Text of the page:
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Fifteenth Century
The Great Western Schism

 

Three historical high points define this century.

The Western Schism

In 1409 the Council of Pisa attempted to end the Schism that occurred in the latter part of the 14th century. The two popes - Benedict XIII and Gregory XII - were asked to attend the Council but both refused. Therefore, the Council elected another pope, Alexander V. Christendom now had three popes. The Schism finally came to an end at the Council of Constance (1414-1418). The Council requested the resignation of all three popes, and elected Pope Martin V (1417-1431) to be the rightful successor of St. Peter.

St. Joan of Arc

As a young peasant girl, Joan of Arc (1412-1430) received messages from St. Michael the Archangel, St. Margaret and St. Catherine. The messages she received inspired her to lead a small French army against the English who occupied certain geographical locations within France. Joan successfully defeated the English at Orleans and obtained several other military victories. Eventually, Joan was captured by the English, no thanks to the French King Charles and his court who did nothing to save her, and was put on trial. She was found guilty of being a heretic and was later executed. In 1456 the Church declared her innocent of all charges.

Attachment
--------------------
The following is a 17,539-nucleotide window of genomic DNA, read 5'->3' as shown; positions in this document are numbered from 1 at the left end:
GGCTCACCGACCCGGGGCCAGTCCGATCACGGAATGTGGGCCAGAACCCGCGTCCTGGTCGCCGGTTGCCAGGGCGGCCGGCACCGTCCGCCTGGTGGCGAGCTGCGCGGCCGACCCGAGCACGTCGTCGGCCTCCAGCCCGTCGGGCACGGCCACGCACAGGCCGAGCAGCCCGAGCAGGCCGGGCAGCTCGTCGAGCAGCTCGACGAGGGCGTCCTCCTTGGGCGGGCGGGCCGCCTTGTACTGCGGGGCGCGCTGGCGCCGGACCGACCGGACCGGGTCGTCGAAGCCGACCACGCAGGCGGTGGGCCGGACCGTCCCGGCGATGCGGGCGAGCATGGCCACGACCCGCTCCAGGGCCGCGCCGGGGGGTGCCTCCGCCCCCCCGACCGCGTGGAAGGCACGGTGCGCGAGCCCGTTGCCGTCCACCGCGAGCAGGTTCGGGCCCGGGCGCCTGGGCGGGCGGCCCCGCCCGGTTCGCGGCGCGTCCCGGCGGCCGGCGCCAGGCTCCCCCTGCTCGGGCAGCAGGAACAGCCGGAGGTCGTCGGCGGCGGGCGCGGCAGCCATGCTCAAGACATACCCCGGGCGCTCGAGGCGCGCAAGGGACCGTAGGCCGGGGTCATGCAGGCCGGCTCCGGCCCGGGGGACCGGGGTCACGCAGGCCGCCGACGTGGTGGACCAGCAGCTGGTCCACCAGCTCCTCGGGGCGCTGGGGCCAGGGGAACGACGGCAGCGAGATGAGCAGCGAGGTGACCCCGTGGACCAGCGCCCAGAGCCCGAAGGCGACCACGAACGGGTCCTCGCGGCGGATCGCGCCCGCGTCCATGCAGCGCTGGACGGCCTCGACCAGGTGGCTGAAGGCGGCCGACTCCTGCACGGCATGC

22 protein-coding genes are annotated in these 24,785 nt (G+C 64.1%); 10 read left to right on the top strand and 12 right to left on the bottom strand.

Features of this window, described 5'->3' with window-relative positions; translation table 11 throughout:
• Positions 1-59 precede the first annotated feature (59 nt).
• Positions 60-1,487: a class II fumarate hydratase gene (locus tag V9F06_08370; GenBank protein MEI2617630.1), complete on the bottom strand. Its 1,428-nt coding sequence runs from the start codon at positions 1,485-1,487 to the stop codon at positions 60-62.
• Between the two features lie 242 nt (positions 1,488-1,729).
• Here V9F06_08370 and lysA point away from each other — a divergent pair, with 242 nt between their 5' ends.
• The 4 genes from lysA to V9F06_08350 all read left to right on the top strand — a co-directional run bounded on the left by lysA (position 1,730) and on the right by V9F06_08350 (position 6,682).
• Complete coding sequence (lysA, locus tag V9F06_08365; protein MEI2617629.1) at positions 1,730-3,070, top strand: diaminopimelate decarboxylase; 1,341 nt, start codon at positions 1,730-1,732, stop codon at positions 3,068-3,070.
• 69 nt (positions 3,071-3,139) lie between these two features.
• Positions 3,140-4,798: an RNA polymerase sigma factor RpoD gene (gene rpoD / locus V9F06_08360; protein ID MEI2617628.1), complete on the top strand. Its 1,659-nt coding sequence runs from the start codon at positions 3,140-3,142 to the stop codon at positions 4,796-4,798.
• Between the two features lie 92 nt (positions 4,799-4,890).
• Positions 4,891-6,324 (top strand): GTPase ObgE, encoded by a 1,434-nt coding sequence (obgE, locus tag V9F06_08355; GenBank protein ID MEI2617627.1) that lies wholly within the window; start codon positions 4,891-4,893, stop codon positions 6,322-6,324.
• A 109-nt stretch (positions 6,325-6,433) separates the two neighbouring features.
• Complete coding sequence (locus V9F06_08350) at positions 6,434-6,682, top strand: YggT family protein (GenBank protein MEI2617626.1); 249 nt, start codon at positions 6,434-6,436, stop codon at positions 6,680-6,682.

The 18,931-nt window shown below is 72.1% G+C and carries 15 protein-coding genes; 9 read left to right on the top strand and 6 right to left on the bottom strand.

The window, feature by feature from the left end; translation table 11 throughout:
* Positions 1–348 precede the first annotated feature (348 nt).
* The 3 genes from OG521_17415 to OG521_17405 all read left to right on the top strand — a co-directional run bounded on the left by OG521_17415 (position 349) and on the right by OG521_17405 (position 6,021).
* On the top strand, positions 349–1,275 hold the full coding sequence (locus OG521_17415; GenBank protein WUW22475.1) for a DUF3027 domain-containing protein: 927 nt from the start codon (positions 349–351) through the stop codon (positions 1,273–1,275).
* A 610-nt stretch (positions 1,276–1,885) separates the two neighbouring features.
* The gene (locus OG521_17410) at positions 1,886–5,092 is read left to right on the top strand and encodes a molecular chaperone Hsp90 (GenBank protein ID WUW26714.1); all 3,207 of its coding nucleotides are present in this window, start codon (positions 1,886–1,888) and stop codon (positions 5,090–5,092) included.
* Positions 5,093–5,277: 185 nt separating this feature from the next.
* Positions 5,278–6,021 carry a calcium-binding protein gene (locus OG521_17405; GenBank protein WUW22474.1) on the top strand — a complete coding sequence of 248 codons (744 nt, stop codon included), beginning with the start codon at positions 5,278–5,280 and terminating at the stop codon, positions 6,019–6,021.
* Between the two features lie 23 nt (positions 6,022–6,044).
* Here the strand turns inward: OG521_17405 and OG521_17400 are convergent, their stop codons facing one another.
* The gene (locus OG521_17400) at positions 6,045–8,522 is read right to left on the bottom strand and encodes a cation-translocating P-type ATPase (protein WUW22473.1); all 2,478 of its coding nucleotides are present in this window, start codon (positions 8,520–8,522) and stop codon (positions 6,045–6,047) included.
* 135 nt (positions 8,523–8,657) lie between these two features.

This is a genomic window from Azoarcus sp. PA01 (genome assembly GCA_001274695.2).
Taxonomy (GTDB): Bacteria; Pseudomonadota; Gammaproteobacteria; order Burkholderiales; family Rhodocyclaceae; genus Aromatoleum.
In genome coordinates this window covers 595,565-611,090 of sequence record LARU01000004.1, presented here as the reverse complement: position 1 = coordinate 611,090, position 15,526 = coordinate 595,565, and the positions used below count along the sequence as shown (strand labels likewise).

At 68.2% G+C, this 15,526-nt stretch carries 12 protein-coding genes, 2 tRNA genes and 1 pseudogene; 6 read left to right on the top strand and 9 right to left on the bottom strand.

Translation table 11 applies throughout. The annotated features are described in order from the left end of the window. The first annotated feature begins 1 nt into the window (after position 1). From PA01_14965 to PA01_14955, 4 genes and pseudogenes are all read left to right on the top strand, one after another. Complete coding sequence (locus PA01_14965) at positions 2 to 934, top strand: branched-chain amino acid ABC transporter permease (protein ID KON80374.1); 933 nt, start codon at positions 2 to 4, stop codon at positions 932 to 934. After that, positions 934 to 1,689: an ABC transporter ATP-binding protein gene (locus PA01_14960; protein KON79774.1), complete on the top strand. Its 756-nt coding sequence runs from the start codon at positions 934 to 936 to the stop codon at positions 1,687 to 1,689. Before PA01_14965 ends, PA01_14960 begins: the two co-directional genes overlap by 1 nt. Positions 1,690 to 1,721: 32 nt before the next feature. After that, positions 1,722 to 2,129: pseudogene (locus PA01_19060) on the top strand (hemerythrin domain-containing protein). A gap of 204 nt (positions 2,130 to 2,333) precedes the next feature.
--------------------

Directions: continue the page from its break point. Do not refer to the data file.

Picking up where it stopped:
The Mendicant Orders

For centuries the monasteries were considered the spiritual backbone of the Church. Over time this slowly changed. By the fourteenth century the monastery was no longer the Church's primary instrument of evangelization. Instead, the Church's missionary outreach came through the Franciscans, Dominicans and Carmelites. The mendicant orders embraced a life of "poverty, contemplation and evangelization" which bore great fruit for Christ and His Church.